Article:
· Create a product mix that suits the market. "You need to understand the preferences and tastes of the market you're going into," says Woods. Katz is already tuned into that issue. "For example, some [cosmetics] products are geared more toward Asian skin colors, and certain brands are more popular there than the U.S."

· Have a payment method that fits local practice. "People in Japan don't purchase the way we do in the U.S.," says Woods. "The penetration of credit cards isn't as high in Japan, so you may need to consider alternative forms of payment, like E-commerce wallets where people have an [online] account and debit a certain amount of money."

· Consider a local distribution system. A big advantage of buying on the Web is that prices are generally lower. But shipping from the U.S. could erase any price advantage. Luxury products like perfume and cosmetics can sell at premium prices in fancy stores because of the cachet. On the Web, that's lost, so price and efficient service are key. Katz plans to ship products from the U.S. until he can find a suitable partner in Asia.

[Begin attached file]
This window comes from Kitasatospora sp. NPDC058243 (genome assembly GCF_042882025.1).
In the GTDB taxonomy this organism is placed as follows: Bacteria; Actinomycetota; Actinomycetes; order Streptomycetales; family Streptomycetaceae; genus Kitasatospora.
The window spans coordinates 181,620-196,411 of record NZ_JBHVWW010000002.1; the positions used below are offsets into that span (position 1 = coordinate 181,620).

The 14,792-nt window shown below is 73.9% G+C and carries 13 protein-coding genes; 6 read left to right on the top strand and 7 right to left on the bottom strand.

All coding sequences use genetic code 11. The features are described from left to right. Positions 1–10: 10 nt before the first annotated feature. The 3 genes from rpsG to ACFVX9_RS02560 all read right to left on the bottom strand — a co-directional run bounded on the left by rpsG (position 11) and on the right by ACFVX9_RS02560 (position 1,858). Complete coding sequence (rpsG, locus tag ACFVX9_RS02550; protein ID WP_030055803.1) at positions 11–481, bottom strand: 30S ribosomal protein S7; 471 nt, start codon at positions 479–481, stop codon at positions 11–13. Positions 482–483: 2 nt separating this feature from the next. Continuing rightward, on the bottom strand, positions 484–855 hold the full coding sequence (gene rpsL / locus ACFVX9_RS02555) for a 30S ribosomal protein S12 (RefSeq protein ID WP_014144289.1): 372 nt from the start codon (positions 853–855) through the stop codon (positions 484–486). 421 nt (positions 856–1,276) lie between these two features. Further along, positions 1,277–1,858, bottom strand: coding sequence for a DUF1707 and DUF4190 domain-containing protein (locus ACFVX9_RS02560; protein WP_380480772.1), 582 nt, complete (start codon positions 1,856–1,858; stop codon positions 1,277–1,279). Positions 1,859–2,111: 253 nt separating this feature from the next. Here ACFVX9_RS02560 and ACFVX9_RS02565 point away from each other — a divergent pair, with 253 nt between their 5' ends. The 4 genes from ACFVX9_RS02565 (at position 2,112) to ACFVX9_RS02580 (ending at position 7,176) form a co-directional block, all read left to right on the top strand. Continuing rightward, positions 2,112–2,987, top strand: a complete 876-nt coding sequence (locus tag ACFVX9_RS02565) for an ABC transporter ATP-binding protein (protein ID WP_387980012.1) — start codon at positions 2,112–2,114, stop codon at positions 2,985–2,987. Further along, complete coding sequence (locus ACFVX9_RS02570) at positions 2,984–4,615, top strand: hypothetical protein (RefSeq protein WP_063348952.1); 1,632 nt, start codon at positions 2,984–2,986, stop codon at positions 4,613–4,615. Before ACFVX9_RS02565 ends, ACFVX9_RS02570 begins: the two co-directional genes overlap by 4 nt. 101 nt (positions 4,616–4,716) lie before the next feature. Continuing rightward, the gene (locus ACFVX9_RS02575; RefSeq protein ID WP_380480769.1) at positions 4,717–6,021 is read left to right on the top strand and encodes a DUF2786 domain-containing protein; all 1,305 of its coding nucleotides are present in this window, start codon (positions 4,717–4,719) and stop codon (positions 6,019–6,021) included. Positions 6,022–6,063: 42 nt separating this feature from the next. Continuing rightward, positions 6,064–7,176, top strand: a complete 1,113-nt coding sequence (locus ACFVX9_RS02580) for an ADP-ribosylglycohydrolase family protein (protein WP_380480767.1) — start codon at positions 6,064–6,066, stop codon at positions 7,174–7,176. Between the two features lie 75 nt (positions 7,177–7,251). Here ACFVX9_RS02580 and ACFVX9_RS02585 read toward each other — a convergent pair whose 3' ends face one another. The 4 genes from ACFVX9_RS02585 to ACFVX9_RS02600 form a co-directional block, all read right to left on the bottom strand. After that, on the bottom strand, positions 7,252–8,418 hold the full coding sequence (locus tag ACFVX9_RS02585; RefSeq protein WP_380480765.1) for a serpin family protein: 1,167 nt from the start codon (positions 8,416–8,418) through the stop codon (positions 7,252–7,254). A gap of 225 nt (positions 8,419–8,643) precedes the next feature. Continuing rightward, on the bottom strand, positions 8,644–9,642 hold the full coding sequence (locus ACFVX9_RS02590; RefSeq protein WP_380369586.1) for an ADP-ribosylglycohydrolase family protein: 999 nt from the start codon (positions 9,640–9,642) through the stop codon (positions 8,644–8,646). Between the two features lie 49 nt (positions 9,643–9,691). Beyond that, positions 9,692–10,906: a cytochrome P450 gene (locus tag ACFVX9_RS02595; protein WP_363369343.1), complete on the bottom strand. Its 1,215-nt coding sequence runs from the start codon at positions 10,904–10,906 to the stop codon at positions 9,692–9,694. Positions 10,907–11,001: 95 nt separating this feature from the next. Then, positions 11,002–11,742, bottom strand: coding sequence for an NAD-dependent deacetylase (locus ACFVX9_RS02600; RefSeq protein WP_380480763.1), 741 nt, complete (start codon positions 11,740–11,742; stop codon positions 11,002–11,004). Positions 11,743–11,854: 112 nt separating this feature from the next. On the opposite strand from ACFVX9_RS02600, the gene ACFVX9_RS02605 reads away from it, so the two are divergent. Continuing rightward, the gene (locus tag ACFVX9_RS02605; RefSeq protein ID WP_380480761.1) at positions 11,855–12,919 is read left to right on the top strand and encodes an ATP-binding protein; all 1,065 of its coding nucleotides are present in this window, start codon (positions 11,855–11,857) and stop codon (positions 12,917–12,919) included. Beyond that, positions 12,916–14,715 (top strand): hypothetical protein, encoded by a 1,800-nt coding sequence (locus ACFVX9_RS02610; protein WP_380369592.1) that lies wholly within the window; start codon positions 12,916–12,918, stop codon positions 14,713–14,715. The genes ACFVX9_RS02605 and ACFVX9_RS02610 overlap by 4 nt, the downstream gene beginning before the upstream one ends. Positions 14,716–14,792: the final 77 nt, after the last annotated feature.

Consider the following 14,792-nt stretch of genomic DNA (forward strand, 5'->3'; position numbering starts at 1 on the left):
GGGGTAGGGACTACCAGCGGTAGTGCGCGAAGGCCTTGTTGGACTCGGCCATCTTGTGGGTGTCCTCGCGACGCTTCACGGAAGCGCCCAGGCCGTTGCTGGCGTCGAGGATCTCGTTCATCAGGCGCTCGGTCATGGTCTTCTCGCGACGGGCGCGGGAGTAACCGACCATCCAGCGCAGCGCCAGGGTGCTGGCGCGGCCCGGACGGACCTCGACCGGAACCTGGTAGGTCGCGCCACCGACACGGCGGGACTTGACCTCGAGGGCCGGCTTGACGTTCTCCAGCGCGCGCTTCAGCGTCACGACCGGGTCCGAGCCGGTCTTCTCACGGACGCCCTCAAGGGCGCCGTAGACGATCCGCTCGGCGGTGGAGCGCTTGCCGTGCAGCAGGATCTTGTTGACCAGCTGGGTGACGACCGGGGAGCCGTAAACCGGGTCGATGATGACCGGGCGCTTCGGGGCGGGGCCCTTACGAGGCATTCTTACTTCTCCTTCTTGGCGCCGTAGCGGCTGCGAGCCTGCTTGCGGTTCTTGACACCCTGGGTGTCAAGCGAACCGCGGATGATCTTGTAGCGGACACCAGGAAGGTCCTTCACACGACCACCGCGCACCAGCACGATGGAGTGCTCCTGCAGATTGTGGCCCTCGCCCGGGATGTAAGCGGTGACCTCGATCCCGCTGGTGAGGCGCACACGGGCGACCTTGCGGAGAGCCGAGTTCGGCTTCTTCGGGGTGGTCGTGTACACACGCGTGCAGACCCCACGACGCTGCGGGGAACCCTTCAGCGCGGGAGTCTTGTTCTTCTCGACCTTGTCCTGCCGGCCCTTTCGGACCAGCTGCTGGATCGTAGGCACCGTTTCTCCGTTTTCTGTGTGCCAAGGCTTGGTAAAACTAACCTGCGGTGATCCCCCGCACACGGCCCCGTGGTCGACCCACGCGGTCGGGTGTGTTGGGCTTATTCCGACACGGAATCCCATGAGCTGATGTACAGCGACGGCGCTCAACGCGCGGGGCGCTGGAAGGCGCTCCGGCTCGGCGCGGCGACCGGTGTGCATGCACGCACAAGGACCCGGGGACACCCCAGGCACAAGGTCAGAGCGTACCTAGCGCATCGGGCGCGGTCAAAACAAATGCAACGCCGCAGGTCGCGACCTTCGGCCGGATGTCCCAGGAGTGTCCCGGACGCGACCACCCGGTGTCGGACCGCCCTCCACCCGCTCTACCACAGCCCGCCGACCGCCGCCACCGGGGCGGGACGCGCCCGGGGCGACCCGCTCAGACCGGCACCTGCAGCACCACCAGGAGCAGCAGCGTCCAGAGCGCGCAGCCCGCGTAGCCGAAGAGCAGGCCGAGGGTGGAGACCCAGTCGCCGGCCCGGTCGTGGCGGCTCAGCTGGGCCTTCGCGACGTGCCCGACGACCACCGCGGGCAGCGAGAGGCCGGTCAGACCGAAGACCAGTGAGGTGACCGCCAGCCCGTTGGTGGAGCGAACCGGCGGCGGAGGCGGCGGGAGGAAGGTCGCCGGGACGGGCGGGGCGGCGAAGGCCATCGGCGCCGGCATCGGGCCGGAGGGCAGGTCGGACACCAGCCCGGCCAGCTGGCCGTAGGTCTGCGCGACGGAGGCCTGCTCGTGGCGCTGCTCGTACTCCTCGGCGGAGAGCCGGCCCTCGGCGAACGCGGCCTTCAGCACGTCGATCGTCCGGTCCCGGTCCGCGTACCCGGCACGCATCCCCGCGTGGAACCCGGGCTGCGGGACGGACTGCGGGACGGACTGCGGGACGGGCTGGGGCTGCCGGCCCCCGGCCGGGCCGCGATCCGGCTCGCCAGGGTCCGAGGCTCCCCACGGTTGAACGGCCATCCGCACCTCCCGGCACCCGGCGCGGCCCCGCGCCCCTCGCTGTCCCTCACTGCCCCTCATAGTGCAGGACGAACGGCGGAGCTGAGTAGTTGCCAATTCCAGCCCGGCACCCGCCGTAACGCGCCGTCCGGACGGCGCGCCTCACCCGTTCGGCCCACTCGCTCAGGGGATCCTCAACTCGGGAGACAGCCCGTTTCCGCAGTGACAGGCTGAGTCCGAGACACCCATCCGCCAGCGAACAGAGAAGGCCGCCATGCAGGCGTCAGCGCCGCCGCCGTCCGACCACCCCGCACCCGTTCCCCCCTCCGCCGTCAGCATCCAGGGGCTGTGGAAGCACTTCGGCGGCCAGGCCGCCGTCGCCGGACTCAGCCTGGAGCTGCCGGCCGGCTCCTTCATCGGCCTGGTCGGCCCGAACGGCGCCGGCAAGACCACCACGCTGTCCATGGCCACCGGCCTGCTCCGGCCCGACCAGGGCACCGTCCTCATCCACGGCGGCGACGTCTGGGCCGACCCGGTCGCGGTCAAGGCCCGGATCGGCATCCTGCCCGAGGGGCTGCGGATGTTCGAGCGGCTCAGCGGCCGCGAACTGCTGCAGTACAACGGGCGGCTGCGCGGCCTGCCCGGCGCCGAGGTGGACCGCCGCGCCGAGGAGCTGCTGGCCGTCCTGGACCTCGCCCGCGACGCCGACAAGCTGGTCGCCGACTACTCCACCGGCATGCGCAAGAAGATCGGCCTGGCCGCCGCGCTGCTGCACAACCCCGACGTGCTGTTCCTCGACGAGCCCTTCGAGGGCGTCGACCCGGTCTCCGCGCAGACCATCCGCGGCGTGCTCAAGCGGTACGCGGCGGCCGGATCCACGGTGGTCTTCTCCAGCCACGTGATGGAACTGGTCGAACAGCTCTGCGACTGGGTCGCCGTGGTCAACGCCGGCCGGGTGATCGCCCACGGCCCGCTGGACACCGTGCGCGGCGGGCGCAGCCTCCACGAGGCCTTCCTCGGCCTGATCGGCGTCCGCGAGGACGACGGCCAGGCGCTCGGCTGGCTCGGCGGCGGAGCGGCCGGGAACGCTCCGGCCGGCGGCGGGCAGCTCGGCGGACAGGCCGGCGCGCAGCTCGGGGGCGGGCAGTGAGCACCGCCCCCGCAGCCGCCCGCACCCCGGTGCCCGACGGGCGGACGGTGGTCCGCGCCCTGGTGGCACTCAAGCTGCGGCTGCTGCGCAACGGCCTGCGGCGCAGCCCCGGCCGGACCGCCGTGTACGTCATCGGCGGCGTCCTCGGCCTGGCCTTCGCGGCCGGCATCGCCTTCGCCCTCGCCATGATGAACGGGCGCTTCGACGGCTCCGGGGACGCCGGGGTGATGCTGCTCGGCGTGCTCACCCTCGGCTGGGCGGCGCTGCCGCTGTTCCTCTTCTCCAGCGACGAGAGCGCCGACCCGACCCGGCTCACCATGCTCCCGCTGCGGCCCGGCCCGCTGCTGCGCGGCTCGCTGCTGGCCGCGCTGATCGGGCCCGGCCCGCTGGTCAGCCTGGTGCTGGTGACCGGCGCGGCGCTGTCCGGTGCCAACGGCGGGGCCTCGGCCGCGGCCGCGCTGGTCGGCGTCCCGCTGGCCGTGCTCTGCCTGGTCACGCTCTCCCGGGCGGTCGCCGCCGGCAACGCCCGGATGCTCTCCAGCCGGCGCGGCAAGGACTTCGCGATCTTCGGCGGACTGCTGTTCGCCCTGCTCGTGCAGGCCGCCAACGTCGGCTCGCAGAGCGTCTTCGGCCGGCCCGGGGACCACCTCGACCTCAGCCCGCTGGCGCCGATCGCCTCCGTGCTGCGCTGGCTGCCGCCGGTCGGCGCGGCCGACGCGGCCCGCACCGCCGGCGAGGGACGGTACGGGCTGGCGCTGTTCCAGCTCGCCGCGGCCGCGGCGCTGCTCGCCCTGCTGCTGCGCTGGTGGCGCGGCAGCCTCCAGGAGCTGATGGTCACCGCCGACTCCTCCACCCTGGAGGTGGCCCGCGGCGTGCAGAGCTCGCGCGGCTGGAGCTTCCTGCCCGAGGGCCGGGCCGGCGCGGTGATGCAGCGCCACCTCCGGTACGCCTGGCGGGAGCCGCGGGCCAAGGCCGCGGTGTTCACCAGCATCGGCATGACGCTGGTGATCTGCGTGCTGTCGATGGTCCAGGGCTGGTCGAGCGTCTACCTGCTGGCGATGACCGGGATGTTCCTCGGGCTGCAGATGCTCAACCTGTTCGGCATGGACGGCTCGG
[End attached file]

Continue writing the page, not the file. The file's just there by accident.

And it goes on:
· Know local laws regulating your products, taxes, and tariffs. Expenses may have to be added into the price of your online products. Other regulations may apply as well. Woods says, "I do know there are restrictions with vitamins being sold in Japan." You'll need a legal review to make sure you're operating properly, he says.

· Find a way for customers to communicate with you. E-mail with Japan is tricky because most U.S. computers can't properly display Japanese characters, Woods explains. So you either need someone abroad who can handle native-language inquiries or local in the U.S. who can handle the language and has a computer that can read Japanese characters.

· Market your site abroad. That means making sure Web search engines can find you and paying for advertising, typically on locally popular Web sites. "You can't just put up a Web site in a foreign language and say, 'We're here,' " says Katz. "You need an aggressive marketing campaign." For him, that means placing banner ads.

Katz says he thinks it will be worth the time, money, and effort to make his site friendly for Japanese consumers. "At the end of the year, we want to be the No. 1 retailer of fragrances and cosmetics on the Web in the world," he says. He acknowledges that he doesn't have a lot of competitors crowding his online niche. If his Japanese Web-site strategy works, he'll have a loyal coterie of buyers lined up by the time rivals get there.

By David Haskin in Madison, Wis.